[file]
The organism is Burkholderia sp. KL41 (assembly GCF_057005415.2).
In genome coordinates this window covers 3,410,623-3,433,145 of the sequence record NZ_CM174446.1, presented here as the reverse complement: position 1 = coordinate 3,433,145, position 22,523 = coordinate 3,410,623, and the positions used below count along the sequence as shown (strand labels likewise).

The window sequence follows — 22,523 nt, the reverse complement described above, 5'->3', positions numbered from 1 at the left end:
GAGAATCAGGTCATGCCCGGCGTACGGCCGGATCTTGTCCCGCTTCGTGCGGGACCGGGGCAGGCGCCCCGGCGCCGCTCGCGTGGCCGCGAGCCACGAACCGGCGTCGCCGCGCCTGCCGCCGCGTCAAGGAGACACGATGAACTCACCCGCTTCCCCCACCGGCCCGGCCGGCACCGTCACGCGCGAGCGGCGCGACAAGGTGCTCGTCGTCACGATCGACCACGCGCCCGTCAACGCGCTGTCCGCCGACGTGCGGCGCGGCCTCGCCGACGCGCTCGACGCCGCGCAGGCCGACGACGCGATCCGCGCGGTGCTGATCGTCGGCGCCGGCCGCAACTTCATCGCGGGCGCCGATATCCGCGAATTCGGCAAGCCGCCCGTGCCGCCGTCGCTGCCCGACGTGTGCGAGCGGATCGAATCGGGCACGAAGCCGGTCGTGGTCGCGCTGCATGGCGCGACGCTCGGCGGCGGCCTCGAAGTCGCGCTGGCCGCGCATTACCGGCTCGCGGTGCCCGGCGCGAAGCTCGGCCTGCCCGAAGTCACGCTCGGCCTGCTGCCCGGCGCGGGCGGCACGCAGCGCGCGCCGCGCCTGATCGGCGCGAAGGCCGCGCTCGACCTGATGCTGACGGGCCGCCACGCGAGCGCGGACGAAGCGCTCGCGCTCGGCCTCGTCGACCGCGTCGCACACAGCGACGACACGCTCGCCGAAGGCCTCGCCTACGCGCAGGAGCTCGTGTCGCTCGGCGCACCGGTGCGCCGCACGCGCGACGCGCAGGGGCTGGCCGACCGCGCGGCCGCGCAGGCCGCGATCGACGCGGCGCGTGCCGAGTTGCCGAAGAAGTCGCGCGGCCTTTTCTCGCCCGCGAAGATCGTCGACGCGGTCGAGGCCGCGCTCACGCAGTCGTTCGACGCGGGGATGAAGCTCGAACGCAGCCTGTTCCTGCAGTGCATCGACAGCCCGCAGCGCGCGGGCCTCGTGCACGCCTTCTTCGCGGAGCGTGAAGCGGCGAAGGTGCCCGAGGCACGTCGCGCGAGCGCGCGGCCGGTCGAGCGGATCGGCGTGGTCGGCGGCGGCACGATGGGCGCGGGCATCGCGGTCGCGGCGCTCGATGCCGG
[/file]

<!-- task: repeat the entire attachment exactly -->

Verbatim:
The organism is Burkholderia sp. KL41 (assembly GCF_057005415.2).
In genome coordinates this window covers 3,410,623-3,433,145 of the sequence record NZ_CM174446.1, presented here as the reverse complement: position 1 = coordinate 3,433,145, position 22,523 = coordinate 3,410,623, and the positions used below count along the sequence as shown (strand labels likewise).

The window sequence follows — 22,523 nt, the reverse complement described above, 5'->3', positions numbered from 1 at the left end:
GAGAATCAGGTCATGCCCGGCGTACGGCCGGATCTTGTCCCGCTTCGTGCGGGACCGGGGCAGGCGCCCCGGCGCCGCTCGCGTGGCCGCGAGCCACGAACCGGCGTCGCCGCGCCTGCCGCCGCGTCAAGGAGACACGATGAACTCACCCGCTTCCCCCACCGGCCCGGCCGGCACCGTCACGCGCGAGCGGCGCGACAAGGTGCTCGTCGTCACGATCGACCACGCGCCCGTCAACGCGCTGTCCGCCGACGTGCGGCGCGGCCTCGCCGACGCGCTCGACGCCGCGCAGGCCGACGACGCGATCCGCGCGGTGCTGATCGTCGGCGCCGGCCGCAACTTCATCGCGGGCGCCGATATCCGCGAATTCGGCAAGCCGCCCGTGCCGCCGTCGCTGCCCGACGTGTGCGAGCGGATCGAATCGGGCACGAAGCCGGTCGTGGTCGCGCTGCATGGCGCGACGCTCGGCGGCGGCCTCGAAGTCGCGCTGGCCGCGCATTACCGGCTCGCGGTGCCCGGCGCGAAGCTCGGCCTGCCCGAAGTCACGCTCGGCCTGCTGCCCGGCGCGGGCGGCACGCAGCGCGCGCCGCGCCTGATCGGCGCGAAGGCCGCGCTCGACCTGATGCTGACGGGCCGCCACGCGAGCGCGGACGAAGCGCTCGCGCTCGGCCTCGTCGACCGCGTCGCACACAGCGACGACACGCTCGCCGAAGGCCTCGCCTACGCGCAGGAGCTCGTGTCGCTCGGCGCACCGGTGCGCCGCACGCGCGACGCGCAGGGGCTGGCCGACCGCGCGGCCGCGCAGGCCGCGATCGACGCGGCGCGTGCCGAGTTGCCGAAGAAGTCGCGCGGCCTTTTCTCGCCCGCGAAGATCGTCGACGCGGTCGAGGCCGCGCTCACGCAGTCGTTCGACGCGGGGATGAAGCTCGAACGCAGCCTGTTCCTGCAGTGCATCGACAGCCCGCAGCGCGCGGGCCTCGTGCACGCCTTCTTCGCGGAGCGTGAAGCGGCGAAGGTGCCCGAGGCACGTCGCGCGAGCGCGCGGCCGGTCGAGCGGATCGGCGTGGTCGGCGGCGGCACGATGGGCGCGGGCATCGCGGTCGCGGCGCTCGATGCCGG